From My Commonplace Book - 52

from The Children's Ward

by Jane Cooper

Take her north to a doctor you can trust. She's dying, and you're dying watching her. That's the way my mother told the story to my aunt. . . .

. . .

My mother didn't want to leave me alone on the ward but I was delighted. Every day while we shared the small room at the hospital I would creep down to the end of the hall and peer in the ward door and wonder about the children who lived there. Those children were old campaigners. They could tell the names of various diseases and how they affected you. Frances, for instance was epileptic. That meant you fell down in fits. Frances was pretty, and I used to love to lie and watch her still profile through the cheesecloth curtain that at rest hour divided our two cots. She had long, pale braids, and when she sat up they fell silkily down her back. Frances was almost nine and rarely smiled. After awhile I decided she would not get better. You could usually tell.

For over a year I had weighed 42 pounds. Because of the diet my second teeth might not come in with enamel. But I didn't have celiac disease, all I had to do was stay in the hospital and learn how to eat again. Dr. Kerley stood at the foot of my cot, and my mother perched at the side. But I wouldn't look up. I was holding the brimming spoonful so that it sparkled under the bedside bulb. It was my first real supper cornflakes, with thin, sweet cow's milk.

. . .

Nurs-ah. Nurse-ah. Nurse-ah. The whole place smelt like a zoo. There was the smell of fear, the warm animal smell of sleeping bodies, and the sharp stink of hospital disinfectant coming up from the floor and sheets. Billy had started it. He had waked up wanting the nurse and no one was on duty. She must have just stepped down the hall. By the time I woke up, everybody was shouting or crying. The ward was dark, and it took me a few moments to make out Billy clinging to the bars of his crib and beating on the top rail with his fist. Billy couldn't talk clearly yet and he was shrieking in panic. Nobody could get over the bars of their own beds to help him. I sat up, then I stood and leaned over the high end of my bed and kicked at the bottom railing with my bare foot. We all began pounding the rails with our hands. The smell grew heavier. Gradually a rhythm was pounded out, and together we began to shout as loud as we could for Billy: Nurse-ah! Nurse-ah! Nurse-ah! At last we could see flashlights coming down the hall, sending slanted shadows toward the ceiling as they got closer. Then the overhead lights glared on, and the three nurses started fussing through the ward, telling the children to lie down and tucking us in with tight strictness. One of them picked up Billy, who was soaked through. Almost at once he fell asleep with his head on her shoulder. But I couldn't sleep for a long time, thinking how we had all called together to save Billy.

. . .

It was growing cold. Soon it would be time to go home. My mother came to visit, bringing with her a pair of brown leather leggings outgrown by my northern cousins. She got permission to take me for a walk outside the hospital, and together we set off through the strange city streets. At home I was used to grass and trees, so I stared at the gray, flashing pavements. Then I was leaning against an iron railing, looking down at ranks of boys in gray uniforms who marched and gestured rapidly with their hands. My mother kneeled down beside me and took my body in her arms. They're deaf and dumb boys, darling, she said. It's the deaf and dumb school. Those boys can't hear anything, and so they have to learn to talk with their fingers. I examined her face in surprise. Her eyes had blurred with tears. Then I pulled away a little and slipped one hand out of its glove experimentally. It certainly was a cold day not to be able to wear gloves. I looked down at the boys again where they wheeled and beckoned without a sound across their paved field. But didn't she know we all had something?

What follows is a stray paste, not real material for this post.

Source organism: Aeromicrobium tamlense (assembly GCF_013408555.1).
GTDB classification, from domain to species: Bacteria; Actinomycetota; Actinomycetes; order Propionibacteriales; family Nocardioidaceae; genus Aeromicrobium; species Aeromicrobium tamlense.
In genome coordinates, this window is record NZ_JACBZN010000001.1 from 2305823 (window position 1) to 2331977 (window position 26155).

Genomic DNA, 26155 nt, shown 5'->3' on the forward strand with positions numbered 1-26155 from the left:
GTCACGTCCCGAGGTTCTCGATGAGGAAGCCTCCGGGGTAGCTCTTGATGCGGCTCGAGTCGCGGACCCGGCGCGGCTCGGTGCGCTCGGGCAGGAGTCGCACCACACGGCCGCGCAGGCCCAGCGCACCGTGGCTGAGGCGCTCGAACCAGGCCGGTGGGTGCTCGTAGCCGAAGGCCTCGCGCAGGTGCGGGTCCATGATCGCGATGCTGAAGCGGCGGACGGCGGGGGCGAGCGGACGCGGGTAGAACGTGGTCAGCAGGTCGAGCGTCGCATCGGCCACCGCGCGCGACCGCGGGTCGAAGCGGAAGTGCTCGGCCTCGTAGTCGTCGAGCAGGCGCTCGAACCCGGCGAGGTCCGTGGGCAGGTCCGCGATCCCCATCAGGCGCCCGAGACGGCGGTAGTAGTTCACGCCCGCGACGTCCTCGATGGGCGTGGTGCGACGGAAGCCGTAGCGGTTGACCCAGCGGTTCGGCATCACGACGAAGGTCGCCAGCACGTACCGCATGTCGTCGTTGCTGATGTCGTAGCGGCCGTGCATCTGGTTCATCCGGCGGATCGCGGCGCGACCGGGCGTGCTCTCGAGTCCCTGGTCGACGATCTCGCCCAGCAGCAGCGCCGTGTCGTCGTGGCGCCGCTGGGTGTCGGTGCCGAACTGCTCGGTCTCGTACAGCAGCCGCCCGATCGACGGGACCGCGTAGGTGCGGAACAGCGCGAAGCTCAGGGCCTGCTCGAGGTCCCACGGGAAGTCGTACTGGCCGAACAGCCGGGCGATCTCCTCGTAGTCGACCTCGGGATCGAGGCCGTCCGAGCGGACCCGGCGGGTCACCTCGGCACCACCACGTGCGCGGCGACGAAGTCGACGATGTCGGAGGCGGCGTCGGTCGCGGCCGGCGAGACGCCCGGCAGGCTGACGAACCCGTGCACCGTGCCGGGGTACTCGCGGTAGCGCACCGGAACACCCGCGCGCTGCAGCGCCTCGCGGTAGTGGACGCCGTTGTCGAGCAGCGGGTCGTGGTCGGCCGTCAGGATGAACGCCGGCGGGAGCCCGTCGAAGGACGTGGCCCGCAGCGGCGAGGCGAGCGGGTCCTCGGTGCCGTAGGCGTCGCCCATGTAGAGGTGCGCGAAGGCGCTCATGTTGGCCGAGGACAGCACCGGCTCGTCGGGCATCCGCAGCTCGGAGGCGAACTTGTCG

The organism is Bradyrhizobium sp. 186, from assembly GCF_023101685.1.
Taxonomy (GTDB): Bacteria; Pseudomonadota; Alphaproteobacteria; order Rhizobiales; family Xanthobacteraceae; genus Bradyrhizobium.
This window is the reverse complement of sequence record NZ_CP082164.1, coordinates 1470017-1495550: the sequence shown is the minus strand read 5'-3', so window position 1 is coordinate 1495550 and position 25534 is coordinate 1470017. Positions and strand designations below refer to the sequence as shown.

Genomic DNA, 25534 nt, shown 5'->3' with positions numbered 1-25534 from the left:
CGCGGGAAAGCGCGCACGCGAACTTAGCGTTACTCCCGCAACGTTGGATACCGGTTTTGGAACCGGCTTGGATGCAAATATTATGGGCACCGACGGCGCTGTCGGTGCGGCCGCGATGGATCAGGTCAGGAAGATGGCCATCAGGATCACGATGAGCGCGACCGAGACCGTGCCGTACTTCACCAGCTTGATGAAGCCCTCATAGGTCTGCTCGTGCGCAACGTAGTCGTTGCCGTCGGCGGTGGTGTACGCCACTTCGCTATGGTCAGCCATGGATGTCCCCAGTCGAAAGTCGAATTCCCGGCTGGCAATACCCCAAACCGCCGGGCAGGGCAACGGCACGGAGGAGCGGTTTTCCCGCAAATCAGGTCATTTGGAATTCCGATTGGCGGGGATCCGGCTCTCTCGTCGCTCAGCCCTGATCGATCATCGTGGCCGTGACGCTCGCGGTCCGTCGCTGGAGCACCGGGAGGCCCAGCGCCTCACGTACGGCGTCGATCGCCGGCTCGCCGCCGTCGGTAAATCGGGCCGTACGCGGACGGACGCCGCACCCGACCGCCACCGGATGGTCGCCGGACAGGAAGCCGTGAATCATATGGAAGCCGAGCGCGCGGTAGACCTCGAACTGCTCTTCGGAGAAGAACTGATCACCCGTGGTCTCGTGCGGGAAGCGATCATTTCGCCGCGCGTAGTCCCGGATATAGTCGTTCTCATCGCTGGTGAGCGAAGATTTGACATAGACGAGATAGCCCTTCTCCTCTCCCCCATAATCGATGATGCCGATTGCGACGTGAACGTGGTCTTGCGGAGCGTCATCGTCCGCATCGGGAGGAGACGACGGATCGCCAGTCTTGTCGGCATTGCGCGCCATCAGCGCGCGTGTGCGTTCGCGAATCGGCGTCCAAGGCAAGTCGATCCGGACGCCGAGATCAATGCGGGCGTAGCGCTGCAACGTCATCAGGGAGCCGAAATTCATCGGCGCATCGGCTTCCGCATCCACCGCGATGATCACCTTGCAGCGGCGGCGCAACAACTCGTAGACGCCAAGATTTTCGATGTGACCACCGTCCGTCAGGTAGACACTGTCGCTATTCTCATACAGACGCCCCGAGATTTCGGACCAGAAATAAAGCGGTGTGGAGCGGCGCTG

The Children's Ward is included in Jane Cooper's The Flashboat: Poems Collected and Reclaimed. For more information on Jane Cooper see From My Commonplace Book 51.


Very sad Merry - so let's get up and find answers ! And enjoy poetry - happy making too whilst a clear fight on our hands.
Dear Enid, I guess the positive aspect of the story, which takes place around 1930, is that so many advances have been made in medicine since then. Children especially have benefited. (Maybe we should be hopeful that our own illness will be understood much better soon and real treatment will be available to everyone.)

I understood "The Children's Ward" to be autobiographical. Jane Cooper was born in 1924. Because of a misdiagnosis of celiac disease, little Jane nearly starved to death on the strict diet that was her prescribed treatment.

Jane Cooper lived to be 83. In later life she developed Parkinson's Disease and died of complications.
And yet it's on the way - probably too late for me (enjoy each day as it comes - mostly plants and country I must admit - oh and the birds thinking it's Spring and toddlers greeting each other in the school next door - now what's to chose more but maybe the answer to ME for us all - and that will come too. Happy New Year Merry.
Happy New Year to you, too, Enid. May your year be filled with beautiful flowers and birdsong and the voices of the little children in the school next door. May you also find relief from the worst of your ME symptoms .

ME/CFS research will continue in 2012 -- perhaps even accelerate. I look forward to the news. Though I have no illusions that I'll ever be well, I am excited by the work being done and have great hope for others.
Happy songs forever - not in my lifetime (too long in the tooth) - but we are accelerating. Roll out the poetry too.

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